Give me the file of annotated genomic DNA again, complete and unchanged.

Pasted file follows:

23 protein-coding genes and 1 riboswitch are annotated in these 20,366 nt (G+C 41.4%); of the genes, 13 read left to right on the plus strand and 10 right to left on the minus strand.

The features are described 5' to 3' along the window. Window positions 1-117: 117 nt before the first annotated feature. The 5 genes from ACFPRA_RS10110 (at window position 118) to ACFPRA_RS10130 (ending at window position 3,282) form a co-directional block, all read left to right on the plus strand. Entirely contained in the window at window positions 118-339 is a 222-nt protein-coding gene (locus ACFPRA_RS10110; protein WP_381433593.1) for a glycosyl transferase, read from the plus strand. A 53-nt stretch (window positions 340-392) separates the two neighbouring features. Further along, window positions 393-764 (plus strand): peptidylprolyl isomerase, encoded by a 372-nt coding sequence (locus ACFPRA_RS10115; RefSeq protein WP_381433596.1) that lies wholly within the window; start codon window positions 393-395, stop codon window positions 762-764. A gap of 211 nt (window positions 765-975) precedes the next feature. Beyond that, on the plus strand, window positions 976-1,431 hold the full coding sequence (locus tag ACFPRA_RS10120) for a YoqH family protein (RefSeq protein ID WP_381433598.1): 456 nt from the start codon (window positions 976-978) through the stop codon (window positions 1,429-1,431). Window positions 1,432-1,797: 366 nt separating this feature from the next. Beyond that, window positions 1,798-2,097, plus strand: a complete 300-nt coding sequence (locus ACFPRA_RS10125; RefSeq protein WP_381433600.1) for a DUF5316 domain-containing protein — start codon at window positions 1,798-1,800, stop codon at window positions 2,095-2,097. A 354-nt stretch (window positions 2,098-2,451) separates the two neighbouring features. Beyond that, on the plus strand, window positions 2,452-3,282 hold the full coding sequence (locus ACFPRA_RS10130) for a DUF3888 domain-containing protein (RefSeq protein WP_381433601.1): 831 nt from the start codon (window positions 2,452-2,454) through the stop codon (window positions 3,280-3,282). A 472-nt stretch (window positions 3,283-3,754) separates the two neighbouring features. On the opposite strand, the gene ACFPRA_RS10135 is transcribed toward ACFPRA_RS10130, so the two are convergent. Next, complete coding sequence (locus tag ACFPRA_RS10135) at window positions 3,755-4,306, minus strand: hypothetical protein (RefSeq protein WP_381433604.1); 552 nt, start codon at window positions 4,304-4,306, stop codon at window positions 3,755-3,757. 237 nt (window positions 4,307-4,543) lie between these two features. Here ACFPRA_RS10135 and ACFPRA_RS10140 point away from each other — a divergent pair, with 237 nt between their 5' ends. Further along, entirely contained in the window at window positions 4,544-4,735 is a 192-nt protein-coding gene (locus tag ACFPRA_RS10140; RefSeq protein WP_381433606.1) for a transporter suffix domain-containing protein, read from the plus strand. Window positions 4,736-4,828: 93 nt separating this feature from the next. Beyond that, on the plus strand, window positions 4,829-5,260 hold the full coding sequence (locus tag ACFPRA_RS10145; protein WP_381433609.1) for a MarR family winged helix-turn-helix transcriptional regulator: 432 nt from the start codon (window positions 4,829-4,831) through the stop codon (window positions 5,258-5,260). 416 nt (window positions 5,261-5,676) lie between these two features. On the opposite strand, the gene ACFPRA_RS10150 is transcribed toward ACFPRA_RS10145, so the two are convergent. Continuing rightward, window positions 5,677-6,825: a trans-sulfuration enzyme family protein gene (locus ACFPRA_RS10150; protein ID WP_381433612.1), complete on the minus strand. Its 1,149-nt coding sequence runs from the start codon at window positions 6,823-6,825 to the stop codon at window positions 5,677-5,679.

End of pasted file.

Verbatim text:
23 protein-coding genes and 1 riboswitch are annotated in these 20,366 nt (G+C 41.4%); of the genes, 13 read left to right on the plus strand and 10 right to left on the minus strand.

The features are described 5' to 3' along the window. Window positions 1-117: 117 nt before the first annotated feature. The 5 genes from ACFPRA_RS10110 (at window position 118) to ACFPRA_RS10130 (ending at window position 3,282) form a co-directional block, all read left to right on the plus strand. Entirely contained in the window at window positions 118-339 is a 222-nt protein-coding gene (locus ACFPRA_RS10110; protein WP_381433593.1) for a glycosyl transferase, read from the plus strand. A 53-nt stretch (window positions 340-392) separates the two neighbouring features. Further along, window positions 393-764 (plus strand): peptidylprolyl isomerase, encoded by a 372-nt coding sequence (locus ACFPRA_RS10115; RefSeq protein WP_381433596.1) that lies wholly within the window; start codon window positions 393-395, stop codon window positions 762-764. A gap of 211 nt (window positions 765-975) precedes the next feature. Beyond that, on the plus strand, window positions 976-1,431 hold the full coding sequence (locus tag ACFPRA_RS10120) for a YoqH family protein (RefSeq protein ID WP_381433598.1): 456 nt from the start codon (window positions 976-978) through the stop codon (window positions 1,429-1,431). Window positions 1,432-1,797: 366 nt separating this feature from the next. Beyond that, window positions 1,798-2,097, plus strand: a complete 300-nt coding sequence (locus ACFPRA_RS10125; RefSeq protein WP_381433600.1) for a DUF5316 domain-containing protein — start codon at window positions 1,798-1,800, stop codon at window positions 2,095-2,097. A 354-nt stretch (window positions 2,098-2,451) separates the two neighbouring features. Beyond that, on the plus strand, window positions 2,452-3,282 hold the full coding sequence (locus ACFPRA_RS10130) for a DUF3888 domain-containing protein (RefSeq protein WP_381433601.1): 831 nt from the start codon (window positions 2,452-2,454) through the stop codon (window positions 3,280-3,282). A 472-nt stretch (window positions 3,283-3,754) separates the two neighbouring features. On the opposite strand, the gene ACFPRA_RS10135 is transcribed toward ACFPRA_RS10130, so the two are convergent. Next, complete coding sequence (locus tag ACFPRA_RS10135) at window positions 3,755-4,306, minus strand: hypothetical protein (RefSeq protein WP_381433604.1); 552 nt, start codon at window positions 4,304-4,306, stop codon at window positions 3,755-3,757. 237 nt (window positions 4,307-4,543) lie between these two features. Here ACFPRA_RS10135 and ACFPRA_RS10140 point away from each other — a divergent pair, with 237 nt between their 5' ends. Further along, entirely contained in the window at window positions 4,544-4,735 is a 192-nt protein-coding gene (locus tag ACFPRA_RS10140; RefSeq protein WP_381433606.1) for a transporter suffix domain-containing protein, read from the plus strand. Window positions 4,736-4,828: 93 nt separating this feature from the next. Beyond that, on the plus strand, window positions 4,829-5,260 hold the full coding sequence (locus tag ACFPRA_RS10145; protein WP_381433609.1) for a MarR family winged helix-turn-helix transcriptional regulator: 432 nt from the start codon (window positions 4,829-4,831) through the stop codon (window positions 5,258-5,260). 416 nt (window positions 5,261-5,676) lie between these two features. On the opposite strand, the gene ACFPRA_RS10150 is transcribed toward ACFPRA_RS10145, so the two are convergent. Continuing rightward, window positions 5,677-6,825: a trans-sulfuration enzyme family protein gene (locus ACFPRA_RS10150; protein ID WP_381433612.1), complete on the minus strand. Its 1,149-nt coding sequence runs from the start codon at window positions 6,823-6,825 to the stop codon at window positions 5,677-5,679.